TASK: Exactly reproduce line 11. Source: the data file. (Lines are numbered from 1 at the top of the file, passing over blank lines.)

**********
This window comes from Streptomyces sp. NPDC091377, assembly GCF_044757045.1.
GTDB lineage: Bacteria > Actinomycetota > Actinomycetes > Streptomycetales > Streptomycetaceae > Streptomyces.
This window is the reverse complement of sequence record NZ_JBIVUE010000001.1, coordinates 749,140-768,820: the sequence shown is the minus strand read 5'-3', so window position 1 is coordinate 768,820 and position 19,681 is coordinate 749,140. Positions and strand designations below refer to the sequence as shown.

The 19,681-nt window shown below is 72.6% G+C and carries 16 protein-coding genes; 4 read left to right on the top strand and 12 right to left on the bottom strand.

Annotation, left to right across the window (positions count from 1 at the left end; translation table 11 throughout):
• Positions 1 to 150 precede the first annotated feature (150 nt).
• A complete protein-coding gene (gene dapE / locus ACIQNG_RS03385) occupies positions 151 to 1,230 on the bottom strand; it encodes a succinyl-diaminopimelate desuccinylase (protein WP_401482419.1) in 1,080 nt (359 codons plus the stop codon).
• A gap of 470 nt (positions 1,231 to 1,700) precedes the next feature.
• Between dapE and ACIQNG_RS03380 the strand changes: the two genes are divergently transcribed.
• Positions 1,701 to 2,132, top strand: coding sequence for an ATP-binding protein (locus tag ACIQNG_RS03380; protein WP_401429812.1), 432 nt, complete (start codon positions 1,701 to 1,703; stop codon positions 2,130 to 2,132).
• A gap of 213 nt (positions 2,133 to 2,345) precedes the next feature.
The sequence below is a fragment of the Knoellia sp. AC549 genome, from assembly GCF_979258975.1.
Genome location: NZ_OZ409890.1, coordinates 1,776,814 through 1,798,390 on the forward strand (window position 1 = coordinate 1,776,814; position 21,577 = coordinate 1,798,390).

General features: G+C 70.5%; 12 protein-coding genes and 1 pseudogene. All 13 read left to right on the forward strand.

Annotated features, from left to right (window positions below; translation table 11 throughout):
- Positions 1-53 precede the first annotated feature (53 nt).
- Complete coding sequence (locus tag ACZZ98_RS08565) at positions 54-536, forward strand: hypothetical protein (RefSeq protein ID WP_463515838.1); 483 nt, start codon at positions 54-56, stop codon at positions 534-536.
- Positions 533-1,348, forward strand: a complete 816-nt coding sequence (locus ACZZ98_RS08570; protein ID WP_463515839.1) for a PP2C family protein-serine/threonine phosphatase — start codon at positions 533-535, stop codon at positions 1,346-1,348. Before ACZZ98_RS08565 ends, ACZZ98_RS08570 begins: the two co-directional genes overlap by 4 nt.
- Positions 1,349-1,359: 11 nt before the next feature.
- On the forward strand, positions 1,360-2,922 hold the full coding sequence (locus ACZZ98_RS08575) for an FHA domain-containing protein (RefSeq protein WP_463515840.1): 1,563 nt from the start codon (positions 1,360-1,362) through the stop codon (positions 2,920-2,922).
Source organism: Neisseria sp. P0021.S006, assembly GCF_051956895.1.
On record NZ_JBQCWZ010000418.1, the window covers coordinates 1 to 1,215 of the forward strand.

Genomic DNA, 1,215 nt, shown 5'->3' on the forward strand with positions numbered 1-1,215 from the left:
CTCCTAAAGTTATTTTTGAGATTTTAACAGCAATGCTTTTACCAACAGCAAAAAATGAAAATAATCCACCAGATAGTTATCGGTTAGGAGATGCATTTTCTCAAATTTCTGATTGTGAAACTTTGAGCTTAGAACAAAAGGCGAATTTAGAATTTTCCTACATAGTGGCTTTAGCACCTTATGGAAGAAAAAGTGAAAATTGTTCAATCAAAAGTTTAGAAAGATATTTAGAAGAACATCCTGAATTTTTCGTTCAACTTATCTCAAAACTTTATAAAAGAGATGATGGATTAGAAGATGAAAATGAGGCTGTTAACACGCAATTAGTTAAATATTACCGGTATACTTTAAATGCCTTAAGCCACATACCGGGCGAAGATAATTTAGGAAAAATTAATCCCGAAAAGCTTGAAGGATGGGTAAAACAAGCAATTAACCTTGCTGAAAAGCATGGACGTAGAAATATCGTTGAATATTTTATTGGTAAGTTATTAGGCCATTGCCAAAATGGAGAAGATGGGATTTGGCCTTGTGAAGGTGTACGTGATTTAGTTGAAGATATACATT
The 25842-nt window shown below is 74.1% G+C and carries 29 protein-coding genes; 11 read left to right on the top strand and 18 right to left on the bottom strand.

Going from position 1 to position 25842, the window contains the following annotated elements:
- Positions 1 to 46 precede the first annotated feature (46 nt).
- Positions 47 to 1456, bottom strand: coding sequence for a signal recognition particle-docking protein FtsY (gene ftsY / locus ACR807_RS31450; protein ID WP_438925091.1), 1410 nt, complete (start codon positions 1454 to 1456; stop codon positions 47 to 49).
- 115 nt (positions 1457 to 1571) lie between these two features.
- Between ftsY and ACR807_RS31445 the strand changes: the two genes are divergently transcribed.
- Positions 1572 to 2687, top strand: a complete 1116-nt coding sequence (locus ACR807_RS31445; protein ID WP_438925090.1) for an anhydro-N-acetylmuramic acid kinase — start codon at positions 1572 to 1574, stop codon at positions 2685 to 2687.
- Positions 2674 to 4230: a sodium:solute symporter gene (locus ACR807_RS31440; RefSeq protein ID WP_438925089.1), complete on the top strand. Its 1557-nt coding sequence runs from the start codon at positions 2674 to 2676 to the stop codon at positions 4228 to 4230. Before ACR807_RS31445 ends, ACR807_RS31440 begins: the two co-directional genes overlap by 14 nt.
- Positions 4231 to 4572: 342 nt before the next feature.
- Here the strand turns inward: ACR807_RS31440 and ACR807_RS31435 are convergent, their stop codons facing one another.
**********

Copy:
• A gap of 213 nt (positions 2,133 to 2,345) precedes the next feature.